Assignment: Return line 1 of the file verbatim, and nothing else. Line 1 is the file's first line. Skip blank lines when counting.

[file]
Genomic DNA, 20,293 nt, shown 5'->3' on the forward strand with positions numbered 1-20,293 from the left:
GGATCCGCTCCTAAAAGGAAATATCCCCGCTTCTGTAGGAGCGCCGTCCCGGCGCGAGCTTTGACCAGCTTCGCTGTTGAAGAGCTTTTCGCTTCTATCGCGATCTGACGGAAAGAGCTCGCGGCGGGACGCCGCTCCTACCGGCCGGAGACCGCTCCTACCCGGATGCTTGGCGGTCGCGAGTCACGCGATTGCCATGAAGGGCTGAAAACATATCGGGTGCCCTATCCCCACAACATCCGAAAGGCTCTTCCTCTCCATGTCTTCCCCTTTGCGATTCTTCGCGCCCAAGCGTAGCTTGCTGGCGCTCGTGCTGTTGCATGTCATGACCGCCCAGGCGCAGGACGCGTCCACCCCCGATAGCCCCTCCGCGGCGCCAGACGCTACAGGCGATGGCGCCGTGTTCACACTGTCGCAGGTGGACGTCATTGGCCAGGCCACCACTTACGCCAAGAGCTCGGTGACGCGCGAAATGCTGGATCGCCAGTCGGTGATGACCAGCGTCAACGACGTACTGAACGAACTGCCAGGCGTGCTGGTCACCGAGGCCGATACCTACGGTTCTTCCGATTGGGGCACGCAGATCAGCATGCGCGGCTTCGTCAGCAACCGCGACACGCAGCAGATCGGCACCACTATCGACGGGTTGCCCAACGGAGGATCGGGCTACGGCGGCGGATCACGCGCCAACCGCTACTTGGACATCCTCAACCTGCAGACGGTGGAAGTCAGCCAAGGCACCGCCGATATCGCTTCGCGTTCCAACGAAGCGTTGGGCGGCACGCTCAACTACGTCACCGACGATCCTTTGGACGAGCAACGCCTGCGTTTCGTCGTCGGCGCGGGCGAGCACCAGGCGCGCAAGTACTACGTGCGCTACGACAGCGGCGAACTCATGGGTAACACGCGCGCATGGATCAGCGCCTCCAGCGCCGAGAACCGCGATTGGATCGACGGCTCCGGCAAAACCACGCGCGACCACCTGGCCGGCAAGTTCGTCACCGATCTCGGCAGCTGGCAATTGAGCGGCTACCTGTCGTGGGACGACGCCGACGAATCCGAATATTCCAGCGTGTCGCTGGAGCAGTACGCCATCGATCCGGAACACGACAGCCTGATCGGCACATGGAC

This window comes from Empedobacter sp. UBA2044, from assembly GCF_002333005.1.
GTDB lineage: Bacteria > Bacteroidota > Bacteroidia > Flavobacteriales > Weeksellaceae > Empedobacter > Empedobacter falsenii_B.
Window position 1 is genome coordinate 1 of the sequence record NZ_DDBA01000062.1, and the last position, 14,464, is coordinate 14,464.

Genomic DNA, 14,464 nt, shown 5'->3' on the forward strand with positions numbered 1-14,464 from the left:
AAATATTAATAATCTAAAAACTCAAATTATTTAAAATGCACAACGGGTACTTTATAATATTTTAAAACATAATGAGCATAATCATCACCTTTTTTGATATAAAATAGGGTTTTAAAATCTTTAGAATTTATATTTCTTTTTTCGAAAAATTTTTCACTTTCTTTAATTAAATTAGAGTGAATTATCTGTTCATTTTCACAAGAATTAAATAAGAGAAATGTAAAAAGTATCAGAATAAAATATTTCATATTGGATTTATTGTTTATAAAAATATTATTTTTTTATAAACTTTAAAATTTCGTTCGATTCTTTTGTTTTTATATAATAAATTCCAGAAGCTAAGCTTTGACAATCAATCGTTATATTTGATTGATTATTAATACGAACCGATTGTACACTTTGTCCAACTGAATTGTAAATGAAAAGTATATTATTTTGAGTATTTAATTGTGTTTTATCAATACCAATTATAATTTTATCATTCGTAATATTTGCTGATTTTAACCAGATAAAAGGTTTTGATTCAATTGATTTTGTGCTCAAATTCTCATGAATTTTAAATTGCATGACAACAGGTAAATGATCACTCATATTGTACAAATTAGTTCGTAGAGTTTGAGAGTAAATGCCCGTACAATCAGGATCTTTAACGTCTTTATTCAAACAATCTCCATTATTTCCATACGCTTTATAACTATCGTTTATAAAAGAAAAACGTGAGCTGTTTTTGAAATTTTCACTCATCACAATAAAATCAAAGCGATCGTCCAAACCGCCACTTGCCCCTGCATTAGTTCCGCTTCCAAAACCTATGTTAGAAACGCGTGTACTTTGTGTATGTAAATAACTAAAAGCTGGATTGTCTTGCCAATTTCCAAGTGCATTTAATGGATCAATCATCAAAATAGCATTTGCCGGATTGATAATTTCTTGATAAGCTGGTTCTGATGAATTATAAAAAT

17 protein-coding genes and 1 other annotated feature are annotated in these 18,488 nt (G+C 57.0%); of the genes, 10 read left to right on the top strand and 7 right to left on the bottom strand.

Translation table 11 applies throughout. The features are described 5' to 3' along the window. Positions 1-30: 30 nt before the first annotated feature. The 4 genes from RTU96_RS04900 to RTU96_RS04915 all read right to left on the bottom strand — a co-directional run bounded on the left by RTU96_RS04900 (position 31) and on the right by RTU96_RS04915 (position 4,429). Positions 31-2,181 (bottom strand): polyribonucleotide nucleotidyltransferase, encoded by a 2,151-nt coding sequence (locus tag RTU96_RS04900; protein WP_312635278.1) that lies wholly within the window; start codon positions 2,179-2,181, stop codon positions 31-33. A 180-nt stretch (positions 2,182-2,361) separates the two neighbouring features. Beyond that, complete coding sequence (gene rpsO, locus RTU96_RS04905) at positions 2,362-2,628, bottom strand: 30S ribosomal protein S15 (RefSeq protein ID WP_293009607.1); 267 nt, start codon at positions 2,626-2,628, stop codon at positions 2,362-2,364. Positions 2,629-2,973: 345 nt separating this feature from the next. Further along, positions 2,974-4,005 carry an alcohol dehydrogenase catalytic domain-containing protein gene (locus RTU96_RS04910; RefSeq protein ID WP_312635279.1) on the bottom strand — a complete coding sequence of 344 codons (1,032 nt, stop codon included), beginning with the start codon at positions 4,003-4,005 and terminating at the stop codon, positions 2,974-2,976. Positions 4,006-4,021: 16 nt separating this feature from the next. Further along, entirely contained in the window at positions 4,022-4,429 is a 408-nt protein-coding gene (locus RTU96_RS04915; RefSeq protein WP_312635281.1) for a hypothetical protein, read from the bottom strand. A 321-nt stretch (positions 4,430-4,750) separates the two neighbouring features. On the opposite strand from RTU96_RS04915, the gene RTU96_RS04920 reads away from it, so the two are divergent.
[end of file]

Genomic DNA, 20,293 nt, shown 5'->3' on the forward strand with positions numbered 1-20,293 from the left: